When I first told you about finding my father-in-law’s 1942 photograph of his company at boot camp, I mentioned starting to research the men who signed the back of his copy of that picture. The first signature on Frank Stevens’ photograph was that of a Rockford, Illinois, man named Sherwood J. Hanford.
With a name like that, surely I’d find quite a bit of information online. That would be easy to search!
It didn’t take me long, though, to find an entry for him at a website featuring the vessel in which he served during World War II. I even found his picture—bright eyes, great smile, really personable, full of life and potential—and then found out why he was being featured in this site.
the monument at National Memorial Cemetery of the Pacific in Honolulu, Hawaii, duly noted in the State Summary of War Casualties from the Records of the Bureau of Naval Personnel, Sherwood didn’t leave much of a digital trail of lifelong activities on the Web. The only thing he left behind was the memories of a very short life. And speculation over when, exactly, that short life met its end.
When news of the Trout’s demise hit the papers back home in Rockford, Illinois, I suppose it threw the Hanford family and neighborhood into that moody gray waiting period—that interminable limbo of not being sure in the face of such loss. I’d like to search through the local papers at some time and see what the headlines were for the hometown of the Hanfords. I’m sure the town shared their grief, waited along with them for further news, hoped for the best but knew, deep down, that it probably was not to be, in their case, anything but grim.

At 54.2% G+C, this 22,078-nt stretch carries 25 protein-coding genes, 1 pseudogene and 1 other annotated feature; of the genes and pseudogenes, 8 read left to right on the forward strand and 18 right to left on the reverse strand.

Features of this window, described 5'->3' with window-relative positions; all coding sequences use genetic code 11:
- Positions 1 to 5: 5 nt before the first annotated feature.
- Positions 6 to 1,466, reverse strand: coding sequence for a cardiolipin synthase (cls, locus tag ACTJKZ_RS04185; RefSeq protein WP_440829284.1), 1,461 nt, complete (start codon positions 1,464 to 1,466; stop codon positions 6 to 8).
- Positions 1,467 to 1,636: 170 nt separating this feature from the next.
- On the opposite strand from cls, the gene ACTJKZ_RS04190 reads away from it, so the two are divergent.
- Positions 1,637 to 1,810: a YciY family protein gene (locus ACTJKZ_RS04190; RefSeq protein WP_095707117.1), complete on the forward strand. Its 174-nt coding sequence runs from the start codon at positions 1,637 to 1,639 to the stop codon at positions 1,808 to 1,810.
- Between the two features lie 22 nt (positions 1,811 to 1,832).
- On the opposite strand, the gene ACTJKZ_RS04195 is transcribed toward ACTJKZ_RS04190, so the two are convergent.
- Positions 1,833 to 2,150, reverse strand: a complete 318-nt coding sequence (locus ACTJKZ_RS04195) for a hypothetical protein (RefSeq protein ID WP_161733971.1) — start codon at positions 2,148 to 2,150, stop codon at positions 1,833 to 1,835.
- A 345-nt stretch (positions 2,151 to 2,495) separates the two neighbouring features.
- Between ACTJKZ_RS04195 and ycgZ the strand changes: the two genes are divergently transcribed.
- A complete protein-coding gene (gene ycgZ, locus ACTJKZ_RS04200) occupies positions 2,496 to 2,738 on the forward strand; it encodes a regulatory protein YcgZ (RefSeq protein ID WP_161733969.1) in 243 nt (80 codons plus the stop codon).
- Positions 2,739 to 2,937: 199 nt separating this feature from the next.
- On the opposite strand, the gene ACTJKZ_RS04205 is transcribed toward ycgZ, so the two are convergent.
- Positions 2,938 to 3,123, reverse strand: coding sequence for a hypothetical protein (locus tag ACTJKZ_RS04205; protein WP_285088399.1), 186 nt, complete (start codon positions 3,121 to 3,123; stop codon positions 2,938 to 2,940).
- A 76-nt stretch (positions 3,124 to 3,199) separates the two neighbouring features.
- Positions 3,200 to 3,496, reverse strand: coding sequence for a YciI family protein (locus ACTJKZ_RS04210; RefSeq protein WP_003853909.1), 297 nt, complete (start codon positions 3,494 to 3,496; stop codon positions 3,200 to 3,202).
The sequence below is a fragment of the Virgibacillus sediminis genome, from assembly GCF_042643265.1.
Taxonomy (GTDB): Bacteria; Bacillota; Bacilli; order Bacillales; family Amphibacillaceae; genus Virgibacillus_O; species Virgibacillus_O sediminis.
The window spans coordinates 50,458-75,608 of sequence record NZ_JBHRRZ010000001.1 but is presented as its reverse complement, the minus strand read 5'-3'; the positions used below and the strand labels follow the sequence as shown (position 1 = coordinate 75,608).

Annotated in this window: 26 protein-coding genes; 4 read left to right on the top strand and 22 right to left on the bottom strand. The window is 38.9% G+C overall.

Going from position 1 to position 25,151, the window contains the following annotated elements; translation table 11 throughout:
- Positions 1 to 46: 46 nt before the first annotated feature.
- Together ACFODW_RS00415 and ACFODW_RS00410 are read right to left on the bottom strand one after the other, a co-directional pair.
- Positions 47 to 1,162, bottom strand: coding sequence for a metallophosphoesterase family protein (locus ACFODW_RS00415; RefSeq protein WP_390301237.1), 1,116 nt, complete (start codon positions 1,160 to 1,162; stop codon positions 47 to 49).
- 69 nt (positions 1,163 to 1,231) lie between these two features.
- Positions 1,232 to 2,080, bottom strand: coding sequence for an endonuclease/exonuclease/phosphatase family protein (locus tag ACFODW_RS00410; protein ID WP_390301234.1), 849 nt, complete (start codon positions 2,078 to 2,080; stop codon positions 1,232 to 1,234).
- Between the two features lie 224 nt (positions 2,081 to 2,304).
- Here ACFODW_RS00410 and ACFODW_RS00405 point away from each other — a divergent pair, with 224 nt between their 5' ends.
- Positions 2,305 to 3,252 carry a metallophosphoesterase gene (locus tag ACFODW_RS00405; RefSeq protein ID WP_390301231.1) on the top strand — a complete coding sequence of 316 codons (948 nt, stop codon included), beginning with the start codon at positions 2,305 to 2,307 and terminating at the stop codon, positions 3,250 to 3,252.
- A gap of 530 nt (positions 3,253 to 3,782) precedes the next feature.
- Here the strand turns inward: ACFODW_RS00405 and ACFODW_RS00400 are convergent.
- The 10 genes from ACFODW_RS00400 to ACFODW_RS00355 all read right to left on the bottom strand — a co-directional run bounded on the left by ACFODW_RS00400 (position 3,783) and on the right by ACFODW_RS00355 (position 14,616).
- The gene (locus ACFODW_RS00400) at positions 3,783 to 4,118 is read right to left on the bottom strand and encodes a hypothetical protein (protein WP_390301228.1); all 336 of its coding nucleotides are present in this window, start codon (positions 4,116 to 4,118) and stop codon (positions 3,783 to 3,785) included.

From the 1930 US Census and elsewhere, I found Sherwood’s parents names to be Zolmon Duerwood and Marguerite Henen Hanford. Somewhere online, I found a mention that Sherwood had a brother sharing his December 18, 1920 birthday. The pain of that separation must have been near unendurable—though not to minimize the loss his other, older siblings also sustained.
I sometimes wonder how closely my father-in-law, Frank, kept in touch with those comrades from his training days at the beginning of his Navy career. He often mentioned trying to find some of these friends in his wartime letters home to his folks in Chicago. I wonder what thoughts each of the trainees had about their future during those years of such turmoil. I wonder if Frank ever knew about what became of the USS Trout and its entire crew or if news like this was kept from those others deep in the midst of that war.
Whether their friendship was a passing time of camaraderie, never to be picked up again once they parted ways with each heading to his own assignment, his own destiny, their acquaintance has bestowed me with the opportunity to discover Sherwood Hanford’s—and each of these men’s—story and accomplishments, and thus to learn to appreciate their sacrifice that has benefited untouched future generations like mine.